ACOG Committee Opinion: Screening for Vitamin D Not Recommended

July 24, 2011

Routine screening of pregnant women for vitamin D deficiency is not recommended, according to a new Committee Opinion of The American College of Obstetricians and Gynecologists. Although severe vitamin D deficiency during pregnancy has been linked with abnormal skeletal development, congenital rickets, and bone fractures in newborns, most pregnant women obtain enough vitamin D through prenatal vitamins, fortified milk and juice, fish oils, and sunlight exposure.

Routine screening of pregnant women for vitamin D deficiency is not recommended, according to a new Committee Opinion of The American College of Obstetricians and Gynecologists.1 Although severe vitamin D deficiency during pregnancy has been linked with abnormal skeletal development, congenital rickets, and bone fractures in newborns, most pregnant women obtain enough vitamin D through prenatal vitamins, fortified milk and juice, fish oils, and sunlight exposure.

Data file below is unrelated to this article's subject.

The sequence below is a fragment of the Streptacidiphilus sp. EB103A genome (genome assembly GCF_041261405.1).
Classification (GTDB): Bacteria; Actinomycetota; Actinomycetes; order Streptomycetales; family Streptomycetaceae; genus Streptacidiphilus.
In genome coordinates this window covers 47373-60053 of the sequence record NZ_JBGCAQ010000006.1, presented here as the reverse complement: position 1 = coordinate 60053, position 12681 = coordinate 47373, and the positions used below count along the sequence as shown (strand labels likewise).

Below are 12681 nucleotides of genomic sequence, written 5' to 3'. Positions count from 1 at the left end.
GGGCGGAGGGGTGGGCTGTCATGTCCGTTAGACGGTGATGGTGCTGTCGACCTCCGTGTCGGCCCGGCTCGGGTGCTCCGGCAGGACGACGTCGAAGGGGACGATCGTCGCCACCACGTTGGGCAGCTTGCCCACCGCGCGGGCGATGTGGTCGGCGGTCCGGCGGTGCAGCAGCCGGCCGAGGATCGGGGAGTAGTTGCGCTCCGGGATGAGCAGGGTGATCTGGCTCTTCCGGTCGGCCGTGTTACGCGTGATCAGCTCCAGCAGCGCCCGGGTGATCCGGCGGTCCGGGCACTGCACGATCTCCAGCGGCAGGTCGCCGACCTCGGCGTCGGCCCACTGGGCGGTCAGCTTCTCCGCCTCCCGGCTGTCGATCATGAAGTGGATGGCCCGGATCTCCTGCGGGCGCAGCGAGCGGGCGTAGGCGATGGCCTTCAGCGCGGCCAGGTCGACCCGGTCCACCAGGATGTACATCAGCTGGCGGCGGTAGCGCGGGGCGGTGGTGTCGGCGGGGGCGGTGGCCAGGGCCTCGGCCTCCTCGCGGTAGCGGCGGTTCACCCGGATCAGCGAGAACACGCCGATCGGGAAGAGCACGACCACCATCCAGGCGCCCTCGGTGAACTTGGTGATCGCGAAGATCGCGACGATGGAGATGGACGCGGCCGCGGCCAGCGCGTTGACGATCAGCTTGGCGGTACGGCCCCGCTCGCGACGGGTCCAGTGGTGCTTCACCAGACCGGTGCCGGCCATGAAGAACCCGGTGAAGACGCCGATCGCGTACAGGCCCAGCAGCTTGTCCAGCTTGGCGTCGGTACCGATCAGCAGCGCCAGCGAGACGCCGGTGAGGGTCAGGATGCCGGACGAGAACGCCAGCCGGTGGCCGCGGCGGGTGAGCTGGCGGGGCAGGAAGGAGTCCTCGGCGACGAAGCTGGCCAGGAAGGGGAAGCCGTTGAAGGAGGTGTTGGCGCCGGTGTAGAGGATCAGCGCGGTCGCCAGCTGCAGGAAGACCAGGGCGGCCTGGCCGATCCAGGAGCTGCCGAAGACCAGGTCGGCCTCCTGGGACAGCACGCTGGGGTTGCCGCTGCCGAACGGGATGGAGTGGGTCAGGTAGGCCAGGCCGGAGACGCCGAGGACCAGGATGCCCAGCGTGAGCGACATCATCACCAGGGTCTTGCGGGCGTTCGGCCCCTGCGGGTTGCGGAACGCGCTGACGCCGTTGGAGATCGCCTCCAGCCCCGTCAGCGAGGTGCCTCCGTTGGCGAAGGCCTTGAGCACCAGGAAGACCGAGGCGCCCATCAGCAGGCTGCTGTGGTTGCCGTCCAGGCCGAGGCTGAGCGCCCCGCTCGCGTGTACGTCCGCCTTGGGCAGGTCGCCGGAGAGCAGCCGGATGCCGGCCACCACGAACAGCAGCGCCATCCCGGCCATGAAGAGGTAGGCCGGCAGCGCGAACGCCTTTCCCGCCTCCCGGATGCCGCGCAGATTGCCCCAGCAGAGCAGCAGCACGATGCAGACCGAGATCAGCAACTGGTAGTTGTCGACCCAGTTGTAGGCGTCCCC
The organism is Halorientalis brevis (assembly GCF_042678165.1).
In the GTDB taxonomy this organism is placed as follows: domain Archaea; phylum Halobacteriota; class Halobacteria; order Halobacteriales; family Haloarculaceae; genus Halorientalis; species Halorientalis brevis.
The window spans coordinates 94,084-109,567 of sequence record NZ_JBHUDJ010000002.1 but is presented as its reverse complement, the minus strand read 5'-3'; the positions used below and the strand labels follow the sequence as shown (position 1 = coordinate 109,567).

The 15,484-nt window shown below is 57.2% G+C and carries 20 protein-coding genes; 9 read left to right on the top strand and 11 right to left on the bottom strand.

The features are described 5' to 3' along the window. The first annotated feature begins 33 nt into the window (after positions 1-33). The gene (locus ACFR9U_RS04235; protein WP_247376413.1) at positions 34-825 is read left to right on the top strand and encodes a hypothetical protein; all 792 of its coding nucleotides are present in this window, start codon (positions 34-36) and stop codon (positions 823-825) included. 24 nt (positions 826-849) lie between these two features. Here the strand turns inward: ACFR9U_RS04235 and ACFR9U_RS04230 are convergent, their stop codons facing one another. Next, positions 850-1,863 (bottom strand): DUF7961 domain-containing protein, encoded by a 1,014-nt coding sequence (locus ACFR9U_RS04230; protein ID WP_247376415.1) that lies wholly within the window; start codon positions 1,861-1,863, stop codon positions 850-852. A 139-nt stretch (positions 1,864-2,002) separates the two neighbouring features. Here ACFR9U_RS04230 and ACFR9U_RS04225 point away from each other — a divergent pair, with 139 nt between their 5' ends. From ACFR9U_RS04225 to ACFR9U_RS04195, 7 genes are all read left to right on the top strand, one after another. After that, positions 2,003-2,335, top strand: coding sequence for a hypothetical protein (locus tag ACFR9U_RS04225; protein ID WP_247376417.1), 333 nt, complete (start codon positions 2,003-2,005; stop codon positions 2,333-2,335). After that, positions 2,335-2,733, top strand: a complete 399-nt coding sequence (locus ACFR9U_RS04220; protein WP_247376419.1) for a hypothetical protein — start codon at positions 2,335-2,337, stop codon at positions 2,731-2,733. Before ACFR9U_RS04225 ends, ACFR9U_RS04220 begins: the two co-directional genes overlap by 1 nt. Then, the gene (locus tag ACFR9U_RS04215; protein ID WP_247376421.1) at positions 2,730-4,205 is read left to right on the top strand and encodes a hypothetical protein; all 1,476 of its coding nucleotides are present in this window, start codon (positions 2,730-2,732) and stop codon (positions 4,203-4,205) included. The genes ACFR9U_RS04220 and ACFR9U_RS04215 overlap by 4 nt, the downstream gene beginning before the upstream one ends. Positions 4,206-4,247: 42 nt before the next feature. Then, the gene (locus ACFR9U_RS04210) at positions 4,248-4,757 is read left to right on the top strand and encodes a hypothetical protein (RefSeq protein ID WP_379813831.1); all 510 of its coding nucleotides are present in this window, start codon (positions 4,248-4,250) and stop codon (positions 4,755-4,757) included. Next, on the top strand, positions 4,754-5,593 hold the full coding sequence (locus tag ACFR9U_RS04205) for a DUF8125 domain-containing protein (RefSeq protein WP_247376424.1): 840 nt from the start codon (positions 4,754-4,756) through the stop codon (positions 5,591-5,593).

Until new data show otherwise, only women thought to be at increased risk for vitamin D deficiency should be screened. These include women who are vegetarians, women who have limited exposure to sunlight, and women with darker skin tones. Supplementation with 1000 to 2000 IUs of vitamin D per day is generally accepted as being safe for pregnant women who are clinically deficient in vitamin D.

More Information

Do low vitamin D levels matter during pregnancy?Journal of Perinatology – Vitamin D supplementation during pregnancy: safety considerations in the design and interpretation of clinical trials

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References:

Reference
1. Committee opinion no. 495: vitamin D screening and supplementation during pregnancy. Obstet Gynecol. 2011;118:197-198.